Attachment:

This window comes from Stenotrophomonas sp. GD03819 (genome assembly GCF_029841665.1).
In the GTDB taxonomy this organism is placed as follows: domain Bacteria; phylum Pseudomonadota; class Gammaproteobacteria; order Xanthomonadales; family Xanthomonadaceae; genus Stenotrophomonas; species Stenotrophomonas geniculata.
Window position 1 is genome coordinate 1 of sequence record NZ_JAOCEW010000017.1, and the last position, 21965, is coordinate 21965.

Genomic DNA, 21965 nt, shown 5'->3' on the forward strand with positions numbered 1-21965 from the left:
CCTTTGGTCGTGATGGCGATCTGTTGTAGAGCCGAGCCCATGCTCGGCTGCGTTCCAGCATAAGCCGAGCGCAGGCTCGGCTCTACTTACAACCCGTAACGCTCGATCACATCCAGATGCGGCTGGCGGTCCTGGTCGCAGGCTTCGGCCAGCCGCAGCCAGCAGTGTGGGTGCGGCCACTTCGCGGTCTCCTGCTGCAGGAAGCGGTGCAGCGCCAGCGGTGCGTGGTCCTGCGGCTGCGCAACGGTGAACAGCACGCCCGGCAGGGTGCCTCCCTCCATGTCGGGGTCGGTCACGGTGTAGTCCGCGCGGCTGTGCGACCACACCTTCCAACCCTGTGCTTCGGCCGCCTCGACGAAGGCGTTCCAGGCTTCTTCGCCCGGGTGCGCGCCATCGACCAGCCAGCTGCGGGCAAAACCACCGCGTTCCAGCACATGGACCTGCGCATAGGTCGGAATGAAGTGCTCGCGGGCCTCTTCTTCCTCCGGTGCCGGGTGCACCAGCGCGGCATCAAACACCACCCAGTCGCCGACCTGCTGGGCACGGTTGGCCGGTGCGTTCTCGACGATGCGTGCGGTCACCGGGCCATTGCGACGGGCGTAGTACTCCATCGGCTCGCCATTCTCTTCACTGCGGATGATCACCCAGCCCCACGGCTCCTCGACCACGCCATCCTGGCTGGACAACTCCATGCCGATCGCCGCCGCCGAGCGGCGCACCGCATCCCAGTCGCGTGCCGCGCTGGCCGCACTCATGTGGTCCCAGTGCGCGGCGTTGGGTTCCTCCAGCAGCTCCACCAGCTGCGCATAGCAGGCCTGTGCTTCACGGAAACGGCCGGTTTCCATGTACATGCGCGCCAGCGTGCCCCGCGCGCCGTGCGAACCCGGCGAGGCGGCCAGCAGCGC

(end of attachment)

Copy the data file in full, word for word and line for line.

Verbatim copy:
This window comes from Stenotrophomonas sp. GD03819 (genome assembly GCF_029841665.1).
In the GTDB taxonomy this organism is placed as follows: domain Bacteria; phylum Pseudomonadota; class Gammaproteobacteria; order Xanthomonadales; family Xanthomonadaceae; genus Stenotrophomonas; species Stenotrophomonas geniculata.
Window position 1 is genome coordinate 1 of sequence record NZ_JAOCEW010000017.1, and the last position, 21965, is coordinate 21965.

Genomic DNA, 21965 nt, shown 5'->3' on the forward strand with positions numbered 1-21965 from the left:
CCTTTGGTCGTGATGGCGATCTGTTGTAGAGCCGAGCCCATGCTCGGCTGCGTTCCAGCATAAGCCGAGCGCAGGCTCGGCTCTACTTACAACCCGTAACGCTCGATCACATCCAGATGCGGCTGGCGGTCCTGGTCGCAGGCTTCGGCCAGCCGCAGCCAGCAGTGTGGGTGCGGCCACTTCGCGGTCTCCTGCTGCAGGAAGCGGTGCAGCGCCAGCGGTGCGTGGTCCTGCGGCTGCGCAACGGTGAACAGCACGCCCGGCAGGGTGCCTCCCTCCATGTCGGGGTCGGTCACGGTGTAGTCCGCGCGGCTGTGCGACCACACCTTCCAACCCTGTGCTTCGGCCGCCTCGACGAAGGCGTTCCAGGCTTCTTCGCCCGGGTGCGCGCCATCGACCAGCCAGCTGCGGGCAAAACCACCGCGTTCCAGCACATGGACCTGCGCATAGGTCGGAATGAAGTGCTCGCGGGCCTCTTCTTCCTCCGGTGCCGGGTGCACCAGCGCGGCATCAAACACCACCCAGTCGCCGACCTGCTGGGCACGGTTGGCCGGTGCGTTCTCGACGATGCGTGCGGTCACCGGGCCATTGCGACGGGCGTAGTACTCCATCGGCTCGCCATTCTCTTCACTGCGGATGATCACCCAGCCCCACGGCTCCTCGACCACGCCATCCTGGCTGGACAACTCCATGCCGATCGCCGCCGCCGAGCGGCGCACCGCATCCCAGTCGCGTGCCGCGCTGGCCGCACTCATGTGGTCCCAGTGCGCGGCGTTGGGTTCCTCCAGCAGCTCCACCAGCTGCGCATAGCAGGCCTGTGCTTCACGGAAACGGCCGGTTTCCATGTACATGCGCGCCAGCGTGCCCCGCGCGCCGTGCGAACCCGGCGAGGCGGCCAGCAGCGC